One of the many colorful, shootable pinatas strewn throughout the map was crafted in the visage of Mr. Box Art himself. This time, his loot is edible.
9. There's a couple Hearthstone easter eggs too
No doubt you've noticed the abandoned workstations with Hearthstone playing on their monitors. They can be found on several maps, and they're not exactly hiding. Forget for a minute that it's a total dick move to leave in the middle of a match -- there's another Hearthstone reference you might have missed.
Regular playing playing cards are scattered about maps like Route 66, only these have Hearthstone card backs. Yep, even when Blizzard characters play poker, they're still playing Hearthstone.
10. Starcraft nods were also inevitable
The arcade machines in Hanamura's attack spawn area are barely worth mentioning here as "hidden details" or "easter eggs." They're pretty much screaming their references to your face. A little easier to miss, however, is the name and logo of the arcade, found right outside; under "16-Bit Hero" stands a pixel-ized version of Raynor from the Starcraft series. As you might have guessed, Overwatch is filthy with allusions to Blizzard's key sci-fi franchise.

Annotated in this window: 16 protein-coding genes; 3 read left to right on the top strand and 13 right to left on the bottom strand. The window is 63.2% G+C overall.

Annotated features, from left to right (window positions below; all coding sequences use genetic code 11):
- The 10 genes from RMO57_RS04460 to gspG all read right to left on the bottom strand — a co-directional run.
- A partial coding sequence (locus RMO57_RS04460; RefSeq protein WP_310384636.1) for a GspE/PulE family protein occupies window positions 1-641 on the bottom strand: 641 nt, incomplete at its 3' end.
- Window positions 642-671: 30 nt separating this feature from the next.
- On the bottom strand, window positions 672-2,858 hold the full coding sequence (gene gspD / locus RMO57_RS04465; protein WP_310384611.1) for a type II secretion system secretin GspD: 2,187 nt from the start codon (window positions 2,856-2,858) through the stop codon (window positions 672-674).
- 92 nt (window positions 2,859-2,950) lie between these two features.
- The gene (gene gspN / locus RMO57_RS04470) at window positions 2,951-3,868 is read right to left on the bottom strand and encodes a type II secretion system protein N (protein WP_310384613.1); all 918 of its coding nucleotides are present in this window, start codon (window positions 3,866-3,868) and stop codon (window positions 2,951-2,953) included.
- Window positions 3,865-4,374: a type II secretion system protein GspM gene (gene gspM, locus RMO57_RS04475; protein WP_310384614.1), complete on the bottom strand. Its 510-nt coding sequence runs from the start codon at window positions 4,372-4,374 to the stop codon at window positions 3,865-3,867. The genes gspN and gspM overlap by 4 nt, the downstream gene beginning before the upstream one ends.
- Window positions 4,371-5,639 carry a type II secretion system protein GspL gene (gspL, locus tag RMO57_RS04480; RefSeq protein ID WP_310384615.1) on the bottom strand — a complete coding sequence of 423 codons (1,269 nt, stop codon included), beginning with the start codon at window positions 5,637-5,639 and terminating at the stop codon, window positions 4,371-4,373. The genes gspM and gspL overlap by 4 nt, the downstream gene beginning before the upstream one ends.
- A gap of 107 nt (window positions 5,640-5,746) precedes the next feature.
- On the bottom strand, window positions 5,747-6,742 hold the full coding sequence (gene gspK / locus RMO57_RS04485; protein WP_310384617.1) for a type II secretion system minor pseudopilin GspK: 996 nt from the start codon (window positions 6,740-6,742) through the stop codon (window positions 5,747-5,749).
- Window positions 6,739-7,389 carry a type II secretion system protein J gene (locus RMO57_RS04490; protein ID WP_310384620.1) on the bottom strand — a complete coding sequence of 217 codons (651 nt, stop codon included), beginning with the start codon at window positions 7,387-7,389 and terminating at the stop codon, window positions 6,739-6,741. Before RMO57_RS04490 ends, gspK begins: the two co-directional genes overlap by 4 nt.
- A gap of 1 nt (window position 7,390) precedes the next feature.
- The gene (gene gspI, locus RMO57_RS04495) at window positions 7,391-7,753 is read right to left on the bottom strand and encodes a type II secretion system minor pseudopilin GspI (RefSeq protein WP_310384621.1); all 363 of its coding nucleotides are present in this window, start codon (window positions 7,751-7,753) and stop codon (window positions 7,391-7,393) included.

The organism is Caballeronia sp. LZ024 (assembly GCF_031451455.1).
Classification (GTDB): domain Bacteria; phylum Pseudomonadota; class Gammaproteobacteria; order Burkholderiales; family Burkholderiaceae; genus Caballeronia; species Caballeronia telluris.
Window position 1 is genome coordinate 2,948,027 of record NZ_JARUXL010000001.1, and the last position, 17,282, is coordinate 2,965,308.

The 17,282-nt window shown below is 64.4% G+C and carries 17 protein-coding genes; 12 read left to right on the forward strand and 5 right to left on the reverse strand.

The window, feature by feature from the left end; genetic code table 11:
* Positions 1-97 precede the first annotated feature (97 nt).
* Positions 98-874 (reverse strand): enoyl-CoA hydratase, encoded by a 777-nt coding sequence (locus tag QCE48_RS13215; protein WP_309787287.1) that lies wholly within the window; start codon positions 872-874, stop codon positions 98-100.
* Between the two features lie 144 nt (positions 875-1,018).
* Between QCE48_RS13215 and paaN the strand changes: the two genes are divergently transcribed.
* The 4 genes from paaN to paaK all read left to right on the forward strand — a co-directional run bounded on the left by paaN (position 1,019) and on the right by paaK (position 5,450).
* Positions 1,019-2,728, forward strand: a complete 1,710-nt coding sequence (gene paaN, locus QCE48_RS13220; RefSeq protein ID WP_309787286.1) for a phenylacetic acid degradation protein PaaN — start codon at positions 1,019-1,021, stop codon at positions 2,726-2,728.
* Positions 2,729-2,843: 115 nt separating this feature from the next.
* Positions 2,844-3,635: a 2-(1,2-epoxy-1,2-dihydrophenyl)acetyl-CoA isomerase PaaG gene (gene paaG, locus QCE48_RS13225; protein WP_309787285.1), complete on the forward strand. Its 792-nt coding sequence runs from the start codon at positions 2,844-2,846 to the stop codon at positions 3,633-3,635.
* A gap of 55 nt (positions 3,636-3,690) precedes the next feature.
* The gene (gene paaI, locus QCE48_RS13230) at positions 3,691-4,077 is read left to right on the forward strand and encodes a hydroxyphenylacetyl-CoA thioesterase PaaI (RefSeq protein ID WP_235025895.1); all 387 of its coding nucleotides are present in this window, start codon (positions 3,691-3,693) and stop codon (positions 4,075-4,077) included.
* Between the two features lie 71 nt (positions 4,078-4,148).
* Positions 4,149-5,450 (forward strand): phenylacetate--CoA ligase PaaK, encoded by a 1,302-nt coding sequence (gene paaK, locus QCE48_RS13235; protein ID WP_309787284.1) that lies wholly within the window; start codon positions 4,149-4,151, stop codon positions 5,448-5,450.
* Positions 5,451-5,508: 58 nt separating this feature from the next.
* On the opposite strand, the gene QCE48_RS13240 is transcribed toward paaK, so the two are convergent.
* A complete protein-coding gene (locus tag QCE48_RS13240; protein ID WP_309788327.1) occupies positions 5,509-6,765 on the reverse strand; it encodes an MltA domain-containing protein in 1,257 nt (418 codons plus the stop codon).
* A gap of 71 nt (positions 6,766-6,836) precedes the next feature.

Even the Zerg get representation.
In the attacker's spawn for Temple of Anubis, a mounted skull of a Zerg Hydralisk rests on the wall. It has confusing and frankly terrifying implications for the Overwatch universe, but it's there all the same.
The countertop in Route 66's diner seems to fly in the face of any shared universe hints.
"Craft From the Stars" sounds like something your grandma would call StarCraft, but that's the title of the comic that features renders of Raynor and Kerrigan straight from official Blizzard promo art.
Look over the counter and at the soda fountain and there's yet another Zerg shoutout.
Furthest over to the right, what looks kind of like an evil Dreamcast logo is actually the symbol for the Zerg race. A couple spigots over to the left is a delicious-sounding beverage called "Dr. Boom," -- but we'll get to more Warcraft references later.
11. The Lost Vikings get their due